Starting a business isn’t something you should do without some serious thought. Timing plays an important role in the success of a new venture, and I am sure there are lots of you that want to do something but either don’t have an idea or don’t have the resources & the right connections. A few of you even have ideas that are so far ahead of the curve that you would fail if you started now. The markets aren’t ready.
So what do you do while you are waiting? Most of you probably work a full-time job. I am a big fan of working a few years at a large company because you get the chance to learn some valuable things about process, procedures, and other ideas that you may need someday when your company grows. But be careful, don’t stay so long that you get twisted and think the corporate way to do things is the only way.
You probably have some free time while working a regular job, so use it wisely. Turn off the TV and spend your evenings to prepare for your entrepreneurial future and you will significantly increase your chances of success.
Here are the top 9 things I either did, or wish I had done, before I started my first business.
1. Become an Intrapreuner. Some entrepreneurial skills can be learned in a corporation (when the failure is on their dime instead of yours). Make it known that you want to lead a new effort, organize a team, do market research etc. Take it on even if it is extra work that you don’t get paid for. The experience will be invaluable.
2. Save money. Seriously. I know those of you that are fresh out of college want to spend some of your new-found wealth on a nice car or a cool vacation. And those of you that are older with families want to have nice stuff and private school and all that. Don’t. Be a miser. Save it and invest it so you can live off of it when you start your startup. Plus, it gives you a cost cutting mindset that will serve you well when your cash flow is limited.
3. Network, but do it wisely. Try out all kinds of local business group meetings. Listen more than you talk, and after a few visits you will begin to figure out who are the talkers, who are the doers, who has resources, and who has connections. Be careful, these meetings are full of people that want you to sell you a cheesy business opportunity, or that want to drag you into their dumb idea. Don’t fall for it. Figure out who really knows their stuff and get to know them better. I always try to talk to smart interesting people because they can teach me a lot. Plus I make mental notes about people I meet that have good skill sets to complement mine, in case I want to work with them someday.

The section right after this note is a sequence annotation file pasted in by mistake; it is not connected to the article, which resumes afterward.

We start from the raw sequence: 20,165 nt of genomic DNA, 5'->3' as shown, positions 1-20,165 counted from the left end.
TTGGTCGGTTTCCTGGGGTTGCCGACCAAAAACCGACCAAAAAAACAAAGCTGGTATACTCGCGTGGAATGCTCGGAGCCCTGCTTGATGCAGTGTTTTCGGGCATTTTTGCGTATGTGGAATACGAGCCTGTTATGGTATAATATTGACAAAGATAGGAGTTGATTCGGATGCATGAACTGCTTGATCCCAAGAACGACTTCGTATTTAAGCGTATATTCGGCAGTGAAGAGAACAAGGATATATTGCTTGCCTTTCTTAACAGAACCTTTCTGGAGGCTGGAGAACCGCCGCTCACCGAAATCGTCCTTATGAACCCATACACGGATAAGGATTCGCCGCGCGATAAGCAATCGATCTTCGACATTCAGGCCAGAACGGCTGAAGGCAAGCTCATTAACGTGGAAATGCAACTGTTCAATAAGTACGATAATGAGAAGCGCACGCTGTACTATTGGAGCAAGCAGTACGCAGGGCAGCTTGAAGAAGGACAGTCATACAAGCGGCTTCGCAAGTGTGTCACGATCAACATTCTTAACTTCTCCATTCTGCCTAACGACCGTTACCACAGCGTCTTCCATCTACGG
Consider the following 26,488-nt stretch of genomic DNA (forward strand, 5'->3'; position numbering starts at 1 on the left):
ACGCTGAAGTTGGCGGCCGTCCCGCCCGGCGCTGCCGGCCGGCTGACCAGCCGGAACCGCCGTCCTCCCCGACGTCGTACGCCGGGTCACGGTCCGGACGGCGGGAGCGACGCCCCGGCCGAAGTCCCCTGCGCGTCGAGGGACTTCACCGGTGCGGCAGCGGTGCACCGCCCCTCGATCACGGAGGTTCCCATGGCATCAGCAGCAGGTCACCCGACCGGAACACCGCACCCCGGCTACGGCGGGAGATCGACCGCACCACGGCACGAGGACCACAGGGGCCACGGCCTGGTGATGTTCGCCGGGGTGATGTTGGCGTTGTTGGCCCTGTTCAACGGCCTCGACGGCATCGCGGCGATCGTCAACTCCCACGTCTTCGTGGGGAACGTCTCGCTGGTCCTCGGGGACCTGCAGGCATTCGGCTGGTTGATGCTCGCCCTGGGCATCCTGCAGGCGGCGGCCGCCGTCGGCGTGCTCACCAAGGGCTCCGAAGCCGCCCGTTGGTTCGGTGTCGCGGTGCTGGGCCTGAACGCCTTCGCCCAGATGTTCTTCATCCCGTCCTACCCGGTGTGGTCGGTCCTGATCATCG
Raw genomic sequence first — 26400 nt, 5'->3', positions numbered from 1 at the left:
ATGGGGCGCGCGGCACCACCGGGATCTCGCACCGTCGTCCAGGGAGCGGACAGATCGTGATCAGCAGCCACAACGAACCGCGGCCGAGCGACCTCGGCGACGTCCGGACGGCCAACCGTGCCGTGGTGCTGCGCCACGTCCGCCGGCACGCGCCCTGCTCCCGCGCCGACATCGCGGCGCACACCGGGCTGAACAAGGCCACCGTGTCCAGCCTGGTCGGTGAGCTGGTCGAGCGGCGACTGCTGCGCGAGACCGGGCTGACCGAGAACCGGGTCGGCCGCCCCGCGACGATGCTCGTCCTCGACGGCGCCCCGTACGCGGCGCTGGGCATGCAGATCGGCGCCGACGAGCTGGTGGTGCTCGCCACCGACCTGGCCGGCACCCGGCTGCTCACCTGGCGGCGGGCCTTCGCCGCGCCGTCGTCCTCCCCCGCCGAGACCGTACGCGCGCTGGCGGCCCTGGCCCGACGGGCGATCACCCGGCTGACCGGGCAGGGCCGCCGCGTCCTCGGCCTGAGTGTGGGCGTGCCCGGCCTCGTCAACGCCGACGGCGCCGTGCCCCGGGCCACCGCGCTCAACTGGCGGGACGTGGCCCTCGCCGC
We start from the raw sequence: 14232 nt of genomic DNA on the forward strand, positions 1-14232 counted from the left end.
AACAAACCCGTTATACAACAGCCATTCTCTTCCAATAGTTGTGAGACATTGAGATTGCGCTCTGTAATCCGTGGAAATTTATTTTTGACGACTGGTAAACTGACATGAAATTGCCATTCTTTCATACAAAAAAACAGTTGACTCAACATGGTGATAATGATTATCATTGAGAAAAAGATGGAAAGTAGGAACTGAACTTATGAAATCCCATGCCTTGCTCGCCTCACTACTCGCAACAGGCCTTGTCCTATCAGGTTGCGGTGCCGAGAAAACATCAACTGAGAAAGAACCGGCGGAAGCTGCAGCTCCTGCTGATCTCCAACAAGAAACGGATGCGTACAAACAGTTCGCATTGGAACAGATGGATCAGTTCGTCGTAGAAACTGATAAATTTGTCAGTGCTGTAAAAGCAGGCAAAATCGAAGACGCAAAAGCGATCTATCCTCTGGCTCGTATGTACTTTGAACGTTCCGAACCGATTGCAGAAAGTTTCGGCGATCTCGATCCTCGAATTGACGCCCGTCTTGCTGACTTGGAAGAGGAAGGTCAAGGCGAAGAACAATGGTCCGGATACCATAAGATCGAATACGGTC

4. Learn the Industry. If you already have your idea, learn as much as you can about the relevant industry. If not, just pick a few interesting ones to target. You would be surprised how many people have business ideas that won’t work, or already have lots of competition that they weren’t aware of because they knew nothing about the industry. Find people working in the industry and buy their lunch in exchange for a brain dump. (Everyone has to eat sometime.) Start a blog following industry topics. Even if no one reads it, writing will help you remember facts and clarify your ideas.
5. Experiment with Entrepreneurship. Learn why people fail. Learn what challenges you will face. Learn what is most important for new companies.
6. Read the books Starting Something and You Have to Be a Little Crazy. (and there are probably more good ones) Why? Because they present the dark side of entrepreneurship – the financial and relationship challenges it will bring, the stigma that may come from failure, the emotional rollercoaster involved – in other words, they help balance all those ultra positive “Entrepreneurship Rocks” idiots that are all over the web but have never started anything. The more prepared you are to take a few shots on the chin, the quicker you can get back up and fight. Plus, entrepreneurship isn’t for everyone. If you can’t deal with the downside, don’t do it. Many of the most successful entrepreneurs languished for years before finding the right path. You have to be ready for that.
7. Test the Waters & Build your Ecosystem. Run small scale experiments that validate your idea, you will learn a lot of things that will help you when you really launch. Don’t be afraid to build a prototype product or service and have a few people use it. They won’t steal your idea. And even if they did they probably couldn’t execute it. Most people that want to be entrepreneurs can’t even execute successfully, so don’t worry so much about spreading the idea around. Don’t worry if somebody tells you that somebody has already done it
8. Learn To Sell. I won’t say that every entrepreneur needs to sell, but most do, and they all need to understand the sales process. Nothing is more valuable than learning what customers want and how to deal with them. Yes, it can be uncomfortable, but you need to learn to sell. You will be selling your product to customers, your idea to investors, and your young struggling company to potential employees. Take a part-time job, help a friend who has a business, whatever it takes to get some selling experience.
9. Start working in a Coworking space. There are lot of coworking spaces which have weekend memberships. Spend your weekends in a coworking space . Try meeting like-minded people. Validate your idea. Try attending events in the space to find your co-founders.
Will love to know if you have anything else in mind.
If you want to validate your idea check out fhsidealab.com
Article written by Rajiv Mukherjee CEO & founder – Incubatehub